“Nothing has changed. The corrupt people have benefited. As you can see, poverty has hit the community hard. [There is] no water, but yet we are surrounded by million-dollar [operational] businesses. But because of the corruption, we are where we are today,” lamented Mathebula.
But as the court and boardroom battles rage, elders like Sithole worry they may never live to see the prosperity they expected when they initially lodged the claim before the December 31 1998 cut-off period.
“Most of the elderly beneficiaries are dying while the challenges remain unresolved,” Sithole and 14 others say in the letter addressed to Didiza last month.
Shinganyiso Simeone Maremane, 97, is one of the beneficiaries who died without ever seeing a resolution to the ongoing problems.
He died in January at his home in Utah, a remote village east of Acornhoek. Marimane was buried by the wall of his homestead.
“My father died of a very broken heart. That I am sure about because he was always talking about this issue of the land claim,” said one of his sons, Oscar Marimane.
Even though he was frail and had trouble hearing, Marimane never missed any of the meetings seeking to resolve the issues. The last one he attended decided to appoint a new executive of the NCPA in November last year.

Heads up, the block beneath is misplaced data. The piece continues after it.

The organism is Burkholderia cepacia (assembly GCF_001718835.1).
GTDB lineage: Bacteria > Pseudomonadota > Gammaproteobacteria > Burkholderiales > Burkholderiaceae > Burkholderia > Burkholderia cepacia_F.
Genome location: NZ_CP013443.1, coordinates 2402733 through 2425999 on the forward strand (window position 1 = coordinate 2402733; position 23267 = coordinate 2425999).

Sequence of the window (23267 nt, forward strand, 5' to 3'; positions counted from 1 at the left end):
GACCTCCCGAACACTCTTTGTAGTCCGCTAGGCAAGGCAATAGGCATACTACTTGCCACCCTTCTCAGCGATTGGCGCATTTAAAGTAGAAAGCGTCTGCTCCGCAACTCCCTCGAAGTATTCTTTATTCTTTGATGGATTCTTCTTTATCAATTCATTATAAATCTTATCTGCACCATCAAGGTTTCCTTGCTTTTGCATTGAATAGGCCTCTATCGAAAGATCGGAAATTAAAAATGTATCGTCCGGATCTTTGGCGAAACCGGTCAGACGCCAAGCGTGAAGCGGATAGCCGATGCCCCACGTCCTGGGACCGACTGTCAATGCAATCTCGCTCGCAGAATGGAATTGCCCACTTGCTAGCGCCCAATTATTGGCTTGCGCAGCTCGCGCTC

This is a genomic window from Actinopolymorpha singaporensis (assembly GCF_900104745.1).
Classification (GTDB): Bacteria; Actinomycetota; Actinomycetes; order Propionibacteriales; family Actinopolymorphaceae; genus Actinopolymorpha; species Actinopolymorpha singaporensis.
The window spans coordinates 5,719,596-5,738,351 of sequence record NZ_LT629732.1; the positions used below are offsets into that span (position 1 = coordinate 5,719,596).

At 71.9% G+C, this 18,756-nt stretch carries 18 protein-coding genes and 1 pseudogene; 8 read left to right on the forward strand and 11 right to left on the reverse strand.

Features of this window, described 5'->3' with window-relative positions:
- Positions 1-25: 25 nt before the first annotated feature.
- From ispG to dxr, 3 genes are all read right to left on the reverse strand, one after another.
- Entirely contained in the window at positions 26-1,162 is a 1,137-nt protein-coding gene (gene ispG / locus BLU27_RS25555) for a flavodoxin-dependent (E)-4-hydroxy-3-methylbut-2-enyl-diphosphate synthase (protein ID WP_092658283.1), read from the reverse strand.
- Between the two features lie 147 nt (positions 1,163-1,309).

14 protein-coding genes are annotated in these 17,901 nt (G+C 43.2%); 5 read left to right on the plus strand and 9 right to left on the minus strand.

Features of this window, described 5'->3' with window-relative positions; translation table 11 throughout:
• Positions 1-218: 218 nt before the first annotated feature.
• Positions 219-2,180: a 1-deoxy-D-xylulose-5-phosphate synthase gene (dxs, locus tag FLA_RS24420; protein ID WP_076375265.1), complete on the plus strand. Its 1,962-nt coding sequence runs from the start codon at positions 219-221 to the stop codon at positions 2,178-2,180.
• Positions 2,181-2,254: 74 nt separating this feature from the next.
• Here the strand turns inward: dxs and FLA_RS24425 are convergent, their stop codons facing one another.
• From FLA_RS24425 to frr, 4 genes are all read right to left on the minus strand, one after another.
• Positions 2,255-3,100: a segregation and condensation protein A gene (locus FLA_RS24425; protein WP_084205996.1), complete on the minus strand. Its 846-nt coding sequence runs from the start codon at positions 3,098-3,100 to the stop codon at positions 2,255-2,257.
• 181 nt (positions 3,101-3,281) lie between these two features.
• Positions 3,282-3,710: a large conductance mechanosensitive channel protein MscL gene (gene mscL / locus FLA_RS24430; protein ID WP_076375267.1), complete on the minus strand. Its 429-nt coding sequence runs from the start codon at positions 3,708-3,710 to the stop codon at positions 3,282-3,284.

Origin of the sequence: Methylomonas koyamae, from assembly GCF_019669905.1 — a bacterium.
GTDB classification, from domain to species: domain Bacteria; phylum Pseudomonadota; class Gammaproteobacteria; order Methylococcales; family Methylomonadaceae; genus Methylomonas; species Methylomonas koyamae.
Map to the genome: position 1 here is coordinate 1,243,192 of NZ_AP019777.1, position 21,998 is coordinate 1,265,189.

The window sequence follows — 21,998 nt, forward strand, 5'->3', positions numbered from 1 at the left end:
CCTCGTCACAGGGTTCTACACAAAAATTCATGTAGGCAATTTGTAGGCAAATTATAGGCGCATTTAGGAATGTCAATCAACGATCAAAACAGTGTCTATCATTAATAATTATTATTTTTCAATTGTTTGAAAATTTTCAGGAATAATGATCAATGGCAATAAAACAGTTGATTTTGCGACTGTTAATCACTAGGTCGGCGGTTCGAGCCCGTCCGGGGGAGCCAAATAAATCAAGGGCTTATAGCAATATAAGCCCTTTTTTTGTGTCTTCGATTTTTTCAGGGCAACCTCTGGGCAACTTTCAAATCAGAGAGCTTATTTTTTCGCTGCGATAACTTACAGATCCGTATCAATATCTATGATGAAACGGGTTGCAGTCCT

‘White men carrying guns’
Sithole, who was born in 1918, is equally deeply worried. He spends his days nursing the aches of old age and a broken heart at his home in Huntingdon village. To this day, he is still troubled by memories of the violent uprooting of his community “by white men carrying guns” in the 1930s.
“They just came and said the government had given them the land. They said the land belongs to the government. It does not belong to us. And we were required to leave the place because they want to start a business [a game reserve]. We followed the orders as we were told. Those who were left behind, they were used as slaves.”
With that, the community lost everything that they had known all their lives: the land and their prized cattle, some of which were shot and buried in a pit. “Some of them were left behind and eaten by the wild animals. There was nothing that could be done. We did not have the means to fight,” Sithole said.
Mnisi warned they would be forced to take drastic action if their latest attempts to resolve the issues fail.
“We have been misled for quite some time. If the minister doesn’t come, it’s then that we will consider opening a criminal case.
“If they don’t come, we also have a plan. We are just waiting for this lockdown to go to level one or two. We will open all the fences of the Sabi Sands [neighbouring game reserve incorporating Mala Mala]. Then we all lose,” he said. — Mukurukuru Media
This article was possible due to the support of the German Federal Foreign Office and the IFA (Institut für Auslandsbeziehungen) Zivik funding programme. The views presented in this article do not represent the views of the German Federal Foreign Office nor IFA.